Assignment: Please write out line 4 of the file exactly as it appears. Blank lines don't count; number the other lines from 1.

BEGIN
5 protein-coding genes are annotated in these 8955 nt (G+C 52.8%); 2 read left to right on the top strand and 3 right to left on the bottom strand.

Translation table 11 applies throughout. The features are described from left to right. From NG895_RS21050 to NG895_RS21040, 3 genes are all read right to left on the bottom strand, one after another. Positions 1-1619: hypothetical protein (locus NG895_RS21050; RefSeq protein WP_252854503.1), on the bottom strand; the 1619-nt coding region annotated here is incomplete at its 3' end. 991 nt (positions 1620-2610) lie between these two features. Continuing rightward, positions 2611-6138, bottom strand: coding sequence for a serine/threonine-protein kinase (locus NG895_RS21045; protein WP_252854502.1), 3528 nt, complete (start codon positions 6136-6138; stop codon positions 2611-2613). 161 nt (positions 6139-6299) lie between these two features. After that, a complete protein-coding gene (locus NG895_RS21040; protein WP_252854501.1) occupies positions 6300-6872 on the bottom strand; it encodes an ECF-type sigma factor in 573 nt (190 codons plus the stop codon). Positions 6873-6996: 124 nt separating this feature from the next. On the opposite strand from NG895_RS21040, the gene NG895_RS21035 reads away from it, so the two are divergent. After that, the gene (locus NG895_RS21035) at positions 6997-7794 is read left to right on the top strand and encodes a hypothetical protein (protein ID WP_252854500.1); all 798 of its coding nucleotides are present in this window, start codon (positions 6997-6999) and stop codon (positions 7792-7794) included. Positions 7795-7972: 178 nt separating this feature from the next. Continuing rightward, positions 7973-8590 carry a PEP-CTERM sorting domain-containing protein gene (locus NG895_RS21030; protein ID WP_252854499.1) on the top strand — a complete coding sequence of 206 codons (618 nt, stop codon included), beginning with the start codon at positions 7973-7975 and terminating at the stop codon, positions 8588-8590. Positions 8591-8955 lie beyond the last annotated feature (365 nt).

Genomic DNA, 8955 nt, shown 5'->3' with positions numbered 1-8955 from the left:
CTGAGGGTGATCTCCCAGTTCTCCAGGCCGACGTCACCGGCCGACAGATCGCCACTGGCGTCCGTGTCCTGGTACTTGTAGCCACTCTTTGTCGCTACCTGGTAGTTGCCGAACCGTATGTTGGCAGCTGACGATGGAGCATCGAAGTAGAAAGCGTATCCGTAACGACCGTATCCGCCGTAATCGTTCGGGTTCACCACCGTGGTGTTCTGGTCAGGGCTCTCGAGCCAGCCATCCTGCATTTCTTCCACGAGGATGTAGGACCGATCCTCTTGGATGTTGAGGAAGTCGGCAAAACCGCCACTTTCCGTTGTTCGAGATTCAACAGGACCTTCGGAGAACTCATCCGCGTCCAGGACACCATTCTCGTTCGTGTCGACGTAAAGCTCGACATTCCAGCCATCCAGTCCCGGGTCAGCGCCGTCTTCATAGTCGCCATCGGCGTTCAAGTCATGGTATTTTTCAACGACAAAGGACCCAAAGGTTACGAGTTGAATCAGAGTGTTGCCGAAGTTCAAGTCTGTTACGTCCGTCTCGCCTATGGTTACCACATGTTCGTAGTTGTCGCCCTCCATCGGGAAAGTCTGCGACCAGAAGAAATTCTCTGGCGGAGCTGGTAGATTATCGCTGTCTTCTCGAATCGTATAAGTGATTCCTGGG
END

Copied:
CTGAGGGTGATCTCCCAGTTCTCCAGGCCGACGTCACCGGCCGACAGATCGCCACTGGCGTCCGTGTCCTGGTACTTGTAGCCACTCTTTGTCGCTACCTGGTAGTTGCCGAACCGTATGTTGGCAGCTGACGATGGAGCATCGAAGTAGAAAGCGTATCCGTAACGACCGTATCCGCCGTAATCGTTCGGGTTCACCACCGTGGTGTTCTGGTCAGGGCTCTCGAGCCAGCCATCCTGCATTTCTTCCACGAGGATGTAGGACCGATCCTCTTGGATGTTGAGGAAGTCGGCAAAACCGCCACTTTCCGTTGTTCGAGATTCAACAGGACCTTCGGAGAACTCATCCGCGTCCAGGACACCATTCTCGTTCGTGTCGACGTAAAGCTCGACATTCCAGCCATCCAGTCCCGGGTCAGCGCCGTCTTCATAGTCGCCATCGGCGTTCAAGTCATGGTATTTTTCAACGACAAAGGACCCAAAGGTTACGAGTTGAATCAGAGTGTTGCCGAAGTTCAAGTCTGTTACGTCCGTCTCGCCTATGGTTACCACATGTTCGTAGTTGTCGCCCTCCATCGGGAAAGTCTGCGACCAGAAGAAATTCTCTGGCGGAGCTGGTAGATTATCGCTGTCTTCTCGAATCGTATAAGTGATTCCTGGG